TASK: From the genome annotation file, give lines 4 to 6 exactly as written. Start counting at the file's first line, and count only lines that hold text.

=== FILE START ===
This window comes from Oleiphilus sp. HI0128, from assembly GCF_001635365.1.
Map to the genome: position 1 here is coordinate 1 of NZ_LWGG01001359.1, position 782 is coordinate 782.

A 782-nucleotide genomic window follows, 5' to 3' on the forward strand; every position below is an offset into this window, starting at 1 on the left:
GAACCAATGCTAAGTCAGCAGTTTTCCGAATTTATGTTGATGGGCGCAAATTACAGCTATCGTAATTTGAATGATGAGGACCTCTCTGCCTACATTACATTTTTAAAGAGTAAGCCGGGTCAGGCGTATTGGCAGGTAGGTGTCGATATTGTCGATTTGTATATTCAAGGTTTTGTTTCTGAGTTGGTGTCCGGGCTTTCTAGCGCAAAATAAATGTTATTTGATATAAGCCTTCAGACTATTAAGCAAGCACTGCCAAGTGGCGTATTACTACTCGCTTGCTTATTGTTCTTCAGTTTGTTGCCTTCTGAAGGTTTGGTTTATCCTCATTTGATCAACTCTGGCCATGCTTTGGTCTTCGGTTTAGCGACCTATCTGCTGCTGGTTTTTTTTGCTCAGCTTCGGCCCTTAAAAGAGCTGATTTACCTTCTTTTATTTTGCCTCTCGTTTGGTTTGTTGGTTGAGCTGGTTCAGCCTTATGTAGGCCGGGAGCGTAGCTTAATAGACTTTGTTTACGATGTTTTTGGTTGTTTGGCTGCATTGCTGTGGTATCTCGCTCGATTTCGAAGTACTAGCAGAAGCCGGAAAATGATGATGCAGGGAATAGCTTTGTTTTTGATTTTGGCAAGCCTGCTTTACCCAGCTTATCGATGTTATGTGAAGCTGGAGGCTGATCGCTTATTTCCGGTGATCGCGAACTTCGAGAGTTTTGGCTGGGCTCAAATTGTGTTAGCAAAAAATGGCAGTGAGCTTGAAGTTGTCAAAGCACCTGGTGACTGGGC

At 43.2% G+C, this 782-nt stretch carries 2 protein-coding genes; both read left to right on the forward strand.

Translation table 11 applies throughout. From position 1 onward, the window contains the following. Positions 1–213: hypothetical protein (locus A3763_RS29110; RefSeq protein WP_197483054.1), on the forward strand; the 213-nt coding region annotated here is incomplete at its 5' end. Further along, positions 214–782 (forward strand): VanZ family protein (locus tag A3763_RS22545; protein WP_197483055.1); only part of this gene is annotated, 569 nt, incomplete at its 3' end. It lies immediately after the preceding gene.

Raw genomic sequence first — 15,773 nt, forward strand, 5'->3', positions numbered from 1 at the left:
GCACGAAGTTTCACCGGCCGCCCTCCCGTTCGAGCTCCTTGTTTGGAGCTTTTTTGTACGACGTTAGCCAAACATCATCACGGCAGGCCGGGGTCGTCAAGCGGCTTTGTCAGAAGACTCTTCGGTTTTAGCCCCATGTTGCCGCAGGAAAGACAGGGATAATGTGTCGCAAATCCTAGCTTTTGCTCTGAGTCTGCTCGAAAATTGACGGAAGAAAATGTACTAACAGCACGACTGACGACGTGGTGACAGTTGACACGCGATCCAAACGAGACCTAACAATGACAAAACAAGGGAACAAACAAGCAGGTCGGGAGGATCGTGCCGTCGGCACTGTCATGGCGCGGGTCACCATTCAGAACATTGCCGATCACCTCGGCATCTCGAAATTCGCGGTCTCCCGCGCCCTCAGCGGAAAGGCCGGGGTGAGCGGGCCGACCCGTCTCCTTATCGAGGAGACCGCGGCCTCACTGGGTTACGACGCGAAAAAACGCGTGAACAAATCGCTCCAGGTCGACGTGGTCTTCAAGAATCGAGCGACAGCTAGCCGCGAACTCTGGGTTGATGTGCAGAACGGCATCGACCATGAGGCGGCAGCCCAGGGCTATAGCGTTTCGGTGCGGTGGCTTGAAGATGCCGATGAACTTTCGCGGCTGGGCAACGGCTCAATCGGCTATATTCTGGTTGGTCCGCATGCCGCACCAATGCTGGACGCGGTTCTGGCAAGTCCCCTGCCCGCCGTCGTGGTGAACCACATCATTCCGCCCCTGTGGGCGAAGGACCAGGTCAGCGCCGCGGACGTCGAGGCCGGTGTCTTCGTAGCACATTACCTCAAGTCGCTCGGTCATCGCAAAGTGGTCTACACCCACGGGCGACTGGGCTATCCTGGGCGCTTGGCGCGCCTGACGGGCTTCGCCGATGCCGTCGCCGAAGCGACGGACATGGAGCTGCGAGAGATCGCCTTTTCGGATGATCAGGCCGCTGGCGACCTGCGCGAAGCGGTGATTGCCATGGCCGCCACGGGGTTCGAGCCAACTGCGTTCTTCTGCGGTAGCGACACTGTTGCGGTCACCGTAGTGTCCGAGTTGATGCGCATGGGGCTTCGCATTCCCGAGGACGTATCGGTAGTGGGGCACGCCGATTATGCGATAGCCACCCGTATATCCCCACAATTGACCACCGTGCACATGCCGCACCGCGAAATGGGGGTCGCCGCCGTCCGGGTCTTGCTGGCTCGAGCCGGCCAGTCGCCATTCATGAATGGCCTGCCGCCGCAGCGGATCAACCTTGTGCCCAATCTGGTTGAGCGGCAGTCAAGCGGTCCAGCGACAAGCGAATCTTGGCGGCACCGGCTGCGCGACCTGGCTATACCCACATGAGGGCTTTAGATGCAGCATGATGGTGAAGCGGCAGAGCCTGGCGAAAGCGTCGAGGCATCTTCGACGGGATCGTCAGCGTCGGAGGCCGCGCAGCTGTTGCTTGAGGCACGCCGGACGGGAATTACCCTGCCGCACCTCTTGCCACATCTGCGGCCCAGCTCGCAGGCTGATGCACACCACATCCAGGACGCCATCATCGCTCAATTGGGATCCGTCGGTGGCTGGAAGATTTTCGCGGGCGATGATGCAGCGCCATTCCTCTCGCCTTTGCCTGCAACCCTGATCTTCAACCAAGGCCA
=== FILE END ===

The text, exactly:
GAACCAATGCTAAGTCAGCAGTTTTCCGAATTTATGTTGATGGGCGCAAATTACAGCTATCGTAATTTGAATGATGAGGACCTCTCTGCCTACATTACATTTTTAAAGAGTAAGCCGGGTCAGGCGTATTGGCAGGTAGGTGTCGATATTGTCGATTTGTATATTCAAGGTTTTGTTTCTGAGTTGGTGTCCGGGCTTTCTAGCGCAAAATAAATGTTATTTGATATAAGCCTTCAGACTATTAAGCAAGCACTGCCAAGTGGCGTATTACTACTCGCTTGCTTATTGTTCTTCAGTTTGTTGCCTTCTGAAGGTTTGGTTTATCCTCATTTGATCAACTCTGGCCATGCTTTGGTCTTCGGTTTAGCGACCTATCTGCTGCTGGTTTTTTTTGCTCAGCTTCGGCCCTTAAAAGAGCTGATTTACCTTCTTTTATTTTGCCTCTCGTTTGGTTTGTTGGTTGAGCTGGTTCAGCCTTATGTAGGCCGGGAGCGTAGCTTAATAGACTTTGTTTACGATGTTTTTGGTTGTTTGGCTGCATTGCTGTGGTATCTCGCTCGATTTCGAAGTACTAGCAGAAGCCGGAAAATGATGATGCAGGGAATAGCTTTGTTTTTGATTTTGGCAAGCCTGCTTTACCCAGCTTATCGATGTTATGTGAAGCTGGAGGCTGATCGCTTATTTCCGGTGATCGCGAACTTCGAGAGTTTTGGCTGGGCTCAAATTGTGTTAGCAAAAAATGGCAGTGAGCTTGAAGTTGTCAAAGCACCTGGTGACTGGGC

At 43.2% G+C, this 782-nt stretch carries 2 protein-coding genes; both read left to right on the forward strand.

Translation table 11 applies throughout. From position 1 onward, the window contains the following. Positions 1–213: hypothetical protein (locus A3763_RS29110; RefSeq protein WP_197483054.1), on the forward strand; the 213-nt coding region annotated here is incomplete at its 5' end. Further along, positions 214–782 (forward strand): VanZ family protein (locus tag A3763_RS22545; protein WP_197483055.1); only part of this gene is annotated, 569 nt, incomplete at its 3' end. It lies immediately after the preceding gene.